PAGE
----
One of the basics of running a small business is setting up a business bank account. This fundamental business function is often overlooked by new and part-time business professionals who mix personal and business funds. Most notably, co-financing is common in multi-level marketers and part-time businesses like self-employed companies such as freelancers, real estate agents and consultants.
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Even business owners with small staff often try to process business transactions through personal bank accounts to reduce costs and bank fees. Being in one of these categories can lead to potential problems for your business in the future.
Here are 5 reasons why you should separate your business bank account from your personal bank account, even if you are an exclusive owner working part-time.
According to the Internal Revenue Service, only businesses can deduct business expenses. In addition, there are specific guidelines for determining whether a business is a business change hobby. If the cost of running a business goes through a personal bank account, it can impress the IRS that the business is actually a hobby. Being audited will have a hard time convincing the government to actually run the business.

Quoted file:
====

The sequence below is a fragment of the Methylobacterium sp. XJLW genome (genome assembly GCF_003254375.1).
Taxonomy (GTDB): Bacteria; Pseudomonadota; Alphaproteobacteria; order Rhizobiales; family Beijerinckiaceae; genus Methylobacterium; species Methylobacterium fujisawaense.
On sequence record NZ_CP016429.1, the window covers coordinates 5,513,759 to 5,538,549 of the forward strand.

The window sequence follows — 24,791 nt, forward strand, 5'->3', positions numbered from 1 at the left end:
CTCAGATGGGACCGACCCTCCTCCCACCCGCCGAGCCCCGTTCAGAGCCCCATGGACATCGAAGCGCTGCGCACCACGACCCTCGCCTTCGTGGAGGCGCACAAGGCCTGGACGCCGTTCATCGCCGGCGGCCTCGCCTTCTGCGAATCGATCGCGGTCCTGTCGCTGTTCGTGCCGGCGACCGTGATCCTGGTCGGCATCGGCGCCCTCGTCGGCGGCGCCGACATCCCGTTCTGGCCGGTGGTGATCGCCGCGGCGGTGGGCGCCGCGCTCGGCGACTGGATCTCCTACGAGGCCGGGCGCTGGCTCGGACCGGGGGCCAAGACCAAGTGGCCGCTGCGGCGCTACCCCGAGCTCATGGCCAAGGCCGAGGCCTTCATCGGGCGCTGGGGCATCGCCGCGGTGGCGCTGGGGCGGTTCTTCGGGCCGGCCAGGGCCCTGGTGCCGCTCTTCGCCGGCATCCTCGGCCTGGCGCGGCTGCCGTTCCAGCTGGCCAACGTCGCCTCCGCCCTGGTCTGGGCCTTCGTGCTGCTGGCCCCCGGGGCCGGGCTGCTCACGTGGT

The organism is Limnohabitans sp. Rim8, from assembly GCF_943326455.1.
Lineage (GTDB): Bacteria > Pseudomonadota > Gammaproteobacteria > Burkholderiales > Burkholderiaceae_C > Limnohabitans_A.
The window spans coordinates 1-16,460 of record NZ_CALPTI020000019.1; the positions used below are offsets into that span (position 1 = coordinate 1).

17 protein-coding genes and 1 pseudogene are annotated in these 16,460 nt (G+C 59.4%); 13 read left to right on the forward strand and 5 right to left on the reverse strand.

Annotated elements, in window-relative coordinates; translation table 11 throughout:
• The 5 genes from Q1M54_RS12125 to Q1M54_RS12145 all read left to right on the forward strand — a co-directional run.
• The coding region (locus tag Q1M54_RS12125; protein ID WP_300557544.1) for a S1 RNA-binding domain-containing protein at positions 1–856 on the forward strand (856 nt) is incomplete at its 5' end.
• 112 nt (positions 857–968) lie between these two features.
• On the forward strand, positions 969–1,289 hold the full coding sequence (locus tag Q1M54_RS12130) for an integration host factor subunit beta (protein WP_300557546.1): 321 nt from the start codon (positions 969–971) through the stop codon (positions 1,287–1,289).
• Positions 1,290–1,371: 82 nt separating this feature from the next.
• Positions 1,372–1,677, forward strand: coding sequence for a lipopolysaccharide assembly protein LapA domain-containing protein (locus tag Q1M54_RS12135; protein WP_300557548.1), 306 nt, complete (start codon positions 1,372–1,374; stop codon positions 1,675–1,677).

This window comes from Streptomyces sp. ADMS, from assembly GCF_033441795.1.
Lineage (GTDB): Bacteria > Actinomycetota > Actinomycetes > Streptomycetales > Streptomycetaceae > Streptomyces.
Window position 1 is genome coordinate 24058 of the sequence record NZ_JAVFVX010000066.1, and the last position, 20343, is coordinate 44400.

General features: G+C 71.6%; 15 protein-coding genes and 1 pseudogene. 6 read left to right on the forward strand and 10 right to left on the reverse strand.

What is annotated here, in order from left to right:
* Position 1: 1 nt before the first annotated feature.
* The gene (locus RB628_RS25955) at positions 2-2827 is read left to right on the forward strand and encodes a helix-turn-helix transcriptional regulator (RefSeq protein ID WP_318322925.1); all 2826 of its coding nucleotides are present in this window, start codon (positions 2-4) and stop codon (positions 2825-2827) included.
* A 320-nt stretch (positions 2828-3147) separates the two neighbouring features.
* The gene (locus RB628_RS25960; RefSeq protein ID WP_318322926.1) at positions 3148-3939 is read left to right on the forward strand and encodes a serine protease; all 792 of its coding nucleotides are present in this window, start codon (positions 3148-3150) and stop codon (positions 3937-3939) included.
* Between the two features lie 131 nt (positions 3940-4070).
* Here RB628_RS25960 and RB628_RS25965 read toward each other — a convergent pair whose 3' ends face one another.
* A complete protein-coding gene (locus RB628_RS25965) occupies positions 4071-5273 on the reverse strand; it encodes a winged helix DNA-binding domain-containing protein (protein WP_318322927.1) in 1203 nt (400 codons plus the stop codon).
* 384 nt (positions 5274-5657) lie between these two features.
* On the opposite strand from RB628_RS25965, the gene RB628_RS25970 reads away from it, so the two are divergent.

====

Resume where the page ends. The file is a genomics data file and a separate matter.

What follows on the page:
If you need to declare income and expenses related to your business over time, all personal transactions must be separated from your business transactions. It would be a time consuming nightmare if you had to go through all the transactions and receipts (up to a $10 taxi ride) to separate your business from the individual.
The U.S. government does not require a specific record keeping method or bank account. However, whatever method you use, all records must be accurate, complete, permanent and show clear records of income and deductions. Providing separate business statements and records provides a clear audit trail.
Small business banking and personal banking together create confusing transactions in your account statement. The worst part is that it is easy to overlook the deductions you can get. Whether you are preparing a tax return or using an accountant, messy record keeping can result in missing time, money, and deductions.
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If you have a customer who writes a check, it will signal that it is not a serious business if you write a check using your name in contrast to your business. Even if your business is part-time and you work from home, you will take your work seriously and your customers will.
Simplify recordkeeping and living by opening a small business banking account. Small business bank fees and features vary by a financial institution, so do your best to shop. Regardless of the cost, the benefit to the business is much greater than the cost of not opening a business account. In addition, business bank account fees may be partially deducted as an expense. You may also think that your business will grow in the future, and you can prepare in this way.